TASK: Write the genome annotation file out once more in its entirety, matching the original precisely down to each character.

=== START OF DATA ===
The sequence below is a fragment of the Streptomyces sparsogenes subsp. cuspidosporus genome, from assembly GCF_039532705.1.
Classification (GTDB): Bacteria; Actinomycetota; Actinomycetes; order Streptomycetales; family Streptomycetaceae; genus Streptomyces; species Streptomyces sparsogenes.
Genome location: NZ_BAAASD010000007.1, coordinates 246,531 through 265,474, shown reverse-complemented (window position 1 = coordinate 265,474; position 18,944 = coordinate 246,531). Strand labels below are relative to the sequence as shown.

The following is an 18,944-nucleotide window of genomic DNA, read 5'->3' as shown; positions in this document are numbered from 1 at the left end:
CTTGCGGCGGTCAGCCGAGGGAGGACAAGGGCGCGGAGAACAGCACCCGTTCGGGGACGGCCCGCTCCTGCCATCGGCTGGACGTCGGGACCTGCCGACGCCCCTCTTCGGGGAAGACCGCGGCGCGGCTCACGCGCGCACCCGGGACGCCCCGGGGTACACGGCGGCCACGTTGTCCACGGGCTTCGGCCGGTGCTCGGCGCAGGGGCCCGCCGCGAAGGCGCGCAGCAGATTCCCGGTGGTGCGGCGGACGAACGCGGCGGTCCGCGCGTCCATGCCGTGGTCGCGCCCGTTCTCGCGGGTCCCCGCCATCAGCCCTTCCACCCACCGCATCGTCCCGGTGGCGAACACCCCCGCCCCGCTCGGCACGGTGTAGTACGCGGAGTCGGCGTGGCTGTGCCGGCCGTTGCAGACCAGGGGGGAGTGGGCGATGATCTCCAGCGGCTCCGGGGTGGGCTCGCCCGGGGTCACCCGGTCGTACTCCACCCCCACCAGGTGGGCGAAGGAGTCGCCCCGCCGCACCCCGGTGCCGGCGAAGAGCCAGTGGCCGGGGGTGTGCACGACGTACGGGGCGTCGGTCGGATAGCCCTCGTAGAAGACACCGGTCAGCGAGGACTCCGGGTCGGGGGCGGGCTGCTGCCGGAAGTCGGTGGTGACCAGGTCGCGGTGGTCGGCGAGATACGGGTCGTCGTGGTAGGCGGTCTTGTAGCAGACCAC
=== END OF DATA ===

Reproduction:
The sequence below is a fragment of the Streptomyces sparsogenes subsp. cuspidosporus genome, from assembly GCF_039532705.1.
Classification (GTDB): Bacteria; Actinomycetota; Actinomycetes; order Streptomycetales; family Streptomycetaceae; genus Streptomyces; species Streptomyces sparsogenes.
Genome location: NZ_BAAASD010000007.1, coordinates 246,531 through 265,474, shown reverse-complemented (window position 1 = coordinate 265,474; position 18,944 = coordinate 246,531). Strand labels below are relative to the sequence as shown.

The following is an 18,944-nucleotide window of genomic DNA, read 5'->3' as shown; positions in this document are numbered from 1 at the left end:
CTTGCGGCGGTCAGCCGAGGGAGGACAAGGGCGCGGAGAACAGCACCCGTTCGGGGACGGCCCGCTCCTGCCATCGGCTGGACGTCGGGACCTGCCGACGCCCCTCTTCGGGGAAGACCGCGGCGCGGCTCACGCGCGCACCCGGGACGCCCCGGGGTACACGGCGGCCACGTTGTCCACGGGCTTCGGCCGGTGCTCGGCGCAGGGGCCCGCCGCGAAGGCGCGCAGCAGATTCCCGGTGGTGCGGCGGACGAACGCGGCGGTCCGCGCGTCCATGCCGTGGTCGCGCCCGTTCTCGCGGGTCCCCGCCATCAGCCCTTCCACCCACCGCATCGTCCCGGTGGCGAACACCCCCGCCCCGCTCGGCACGGTGTAGTACGCGGAGTCGGCGTGGCTGTGCCGGCCGTTGCAGACCAGGGGGGAGTGGGCGATGATCTCCAGCGGCTCCGGGGTGGGCTCGCCCGGGGTCACCCGGTCGTACTCCACCCCCACCAGGTGGGCGAAGGAGTCGCCCCGCCGCACCCCGGTGCCGGCGAAGAGCCAGTGGCCGGGGGTGTGCACGACGTACGGGGCGTCGGTCGGATAGCCCTCGTAGAAGACACCGGTCAGCGAGGACTCCGGGTCGGGGGCGGGCTGCTGCCGGAAGTCGGTGGTGACCAGGTCGCGGTGGTCGGCGAGATACGGGTCGTCGTGGTAGGCGGTCTTGTAGCAGACCAC